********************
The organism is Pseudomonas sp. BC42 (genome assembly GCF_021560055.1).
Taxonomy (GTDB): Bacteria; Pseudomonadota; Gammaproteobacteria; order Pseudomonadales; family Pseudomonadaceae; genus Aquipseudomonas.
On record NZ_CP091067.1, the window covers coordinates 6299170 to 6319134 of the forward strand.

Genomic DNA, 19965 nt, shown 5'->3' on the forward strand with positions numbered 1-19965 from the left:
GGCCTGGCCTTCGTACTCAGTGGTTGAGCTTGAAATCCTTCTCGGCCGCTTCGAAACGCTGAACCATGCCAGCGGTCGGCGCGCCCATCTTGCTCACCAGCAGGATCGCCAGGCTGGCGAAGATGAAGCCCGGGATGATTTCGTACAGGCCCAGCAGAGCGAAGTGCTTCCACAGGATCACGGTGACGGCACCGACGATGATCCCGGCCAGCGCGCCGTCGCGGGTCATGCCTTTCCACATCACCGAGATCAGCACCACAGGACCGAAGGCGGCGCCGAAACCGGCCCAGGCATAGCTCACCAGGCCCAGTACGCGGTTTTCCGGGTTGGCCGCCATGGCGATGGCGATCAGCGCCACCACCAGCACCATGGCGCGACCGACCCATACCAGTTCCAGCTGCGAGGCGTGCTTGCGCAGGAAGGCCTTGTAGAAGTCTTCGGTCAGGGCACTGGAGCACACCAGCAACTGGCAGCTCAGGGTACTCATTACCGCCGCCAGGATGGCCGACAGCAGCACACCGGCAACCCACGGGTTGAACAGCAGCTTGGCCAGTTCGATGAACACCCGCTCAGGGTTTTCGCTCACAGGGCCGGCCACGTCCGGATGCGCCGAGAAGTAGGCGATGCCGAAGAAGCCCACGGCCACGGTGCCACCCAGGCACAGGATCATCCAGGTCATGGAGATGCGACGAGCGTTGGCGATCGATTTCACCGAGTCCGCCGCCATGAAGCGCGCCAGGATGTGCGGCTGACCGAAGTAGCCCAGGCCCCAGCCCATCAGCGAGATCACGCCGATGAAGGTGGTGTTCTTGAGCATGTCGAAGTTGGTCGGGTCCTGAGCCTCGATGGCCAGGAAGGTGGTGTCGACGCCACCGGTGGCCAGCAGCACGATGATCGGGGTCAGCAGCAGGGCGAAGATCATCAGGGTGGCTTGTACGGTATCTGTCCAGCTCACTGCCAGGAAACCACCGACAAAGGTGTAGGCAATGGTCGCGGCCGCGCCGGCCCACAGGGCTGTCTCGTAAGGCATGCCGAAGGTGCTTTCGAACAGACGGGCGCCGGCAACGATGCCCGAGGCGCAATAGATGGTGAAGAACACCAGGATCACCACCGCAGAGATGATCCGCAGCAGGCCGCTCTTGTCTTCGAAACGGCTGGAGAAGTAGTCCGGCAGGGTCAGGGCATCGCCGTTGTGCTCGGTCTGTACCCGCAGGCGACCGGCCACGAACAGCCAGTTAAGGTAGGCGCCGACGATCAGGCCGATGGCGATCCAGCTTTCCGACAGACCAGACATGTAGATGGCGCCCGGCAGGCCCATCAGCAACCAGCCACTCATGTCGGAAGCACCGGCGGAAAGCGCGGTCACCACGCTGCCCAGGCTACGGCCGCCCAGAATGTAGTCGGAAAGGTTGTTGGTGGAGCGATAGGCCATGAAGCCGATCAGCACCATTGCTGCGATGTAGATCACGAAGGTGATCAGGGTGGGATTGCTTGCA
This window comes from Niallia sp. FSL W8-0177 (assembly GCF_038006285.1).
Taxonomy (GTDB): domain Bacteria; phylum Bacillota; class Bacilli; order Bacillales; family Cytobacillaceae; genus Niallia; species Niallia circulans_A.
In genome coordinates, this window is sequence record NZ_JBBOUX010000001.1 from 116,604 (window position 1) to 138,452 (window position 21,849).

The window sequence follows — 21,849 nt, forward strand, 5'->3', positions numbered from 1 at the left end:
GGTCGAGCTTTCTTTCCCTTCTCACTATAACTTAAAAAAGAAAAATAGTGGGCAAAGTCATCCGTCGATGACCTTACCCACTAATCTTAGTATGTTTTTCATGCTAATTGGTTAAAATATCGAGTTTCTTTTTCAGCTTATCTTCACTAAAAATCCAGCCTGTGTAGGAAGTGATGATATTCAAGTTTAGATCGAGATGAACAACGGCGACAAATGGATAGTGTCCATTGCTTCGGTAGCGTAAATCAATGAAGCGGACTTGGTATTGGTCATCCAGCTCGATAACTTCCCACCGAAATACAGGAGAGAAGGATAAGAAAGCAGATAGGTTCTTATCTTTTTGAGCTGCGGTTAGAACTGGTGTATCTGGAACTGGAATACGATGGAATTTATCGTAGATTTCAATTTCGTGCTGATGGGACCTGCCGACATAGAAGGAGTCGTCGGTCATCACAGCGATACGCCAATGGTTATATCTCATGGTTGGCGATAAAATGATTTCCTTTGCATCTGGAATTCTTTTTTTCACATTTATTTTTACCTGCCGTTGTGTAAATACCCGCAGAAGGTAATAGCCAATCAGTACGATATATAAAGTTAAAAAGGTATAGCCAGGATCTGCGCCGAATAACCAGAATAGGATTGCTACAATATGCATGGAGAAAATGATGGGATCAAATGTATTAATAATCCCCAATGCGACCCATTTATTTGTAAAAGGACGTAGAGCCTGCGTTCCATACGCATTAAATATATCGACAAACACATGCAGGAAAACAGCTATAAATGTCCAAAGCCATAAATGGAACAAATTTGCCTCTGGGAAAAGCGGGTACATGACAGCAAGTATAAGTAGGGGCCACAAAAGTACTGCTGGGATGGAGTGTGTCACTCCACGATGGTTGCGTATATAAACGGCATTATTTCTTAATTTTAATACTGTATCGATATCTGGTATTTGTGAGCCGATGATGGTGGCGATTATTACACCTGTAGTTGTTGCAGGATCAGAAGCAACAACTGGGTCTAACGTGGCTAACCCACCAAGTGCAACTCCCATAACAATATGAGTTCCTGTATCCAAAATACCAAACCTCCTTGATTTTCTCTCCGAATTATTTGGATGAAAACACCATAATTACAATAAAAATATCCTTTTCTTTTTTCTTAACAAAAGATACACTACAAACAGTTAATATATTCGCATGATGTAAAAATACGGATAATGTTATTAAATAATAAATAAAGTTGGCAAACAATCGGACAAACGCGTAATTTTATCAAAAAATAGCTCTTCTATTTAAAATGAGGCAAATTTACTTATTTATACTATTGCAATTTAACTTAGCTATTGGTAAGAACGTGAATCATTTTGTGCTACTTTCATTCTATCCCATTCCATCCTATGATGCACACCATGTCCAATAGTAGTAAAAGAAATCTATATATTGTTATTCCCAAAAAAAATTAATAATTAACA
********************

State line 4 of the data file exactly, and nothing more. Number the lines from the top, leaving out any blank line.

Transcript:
Genomic DNA, 19965 nt, shown 5'->3' on the forward strand with positions numbered 1-19965 from the left: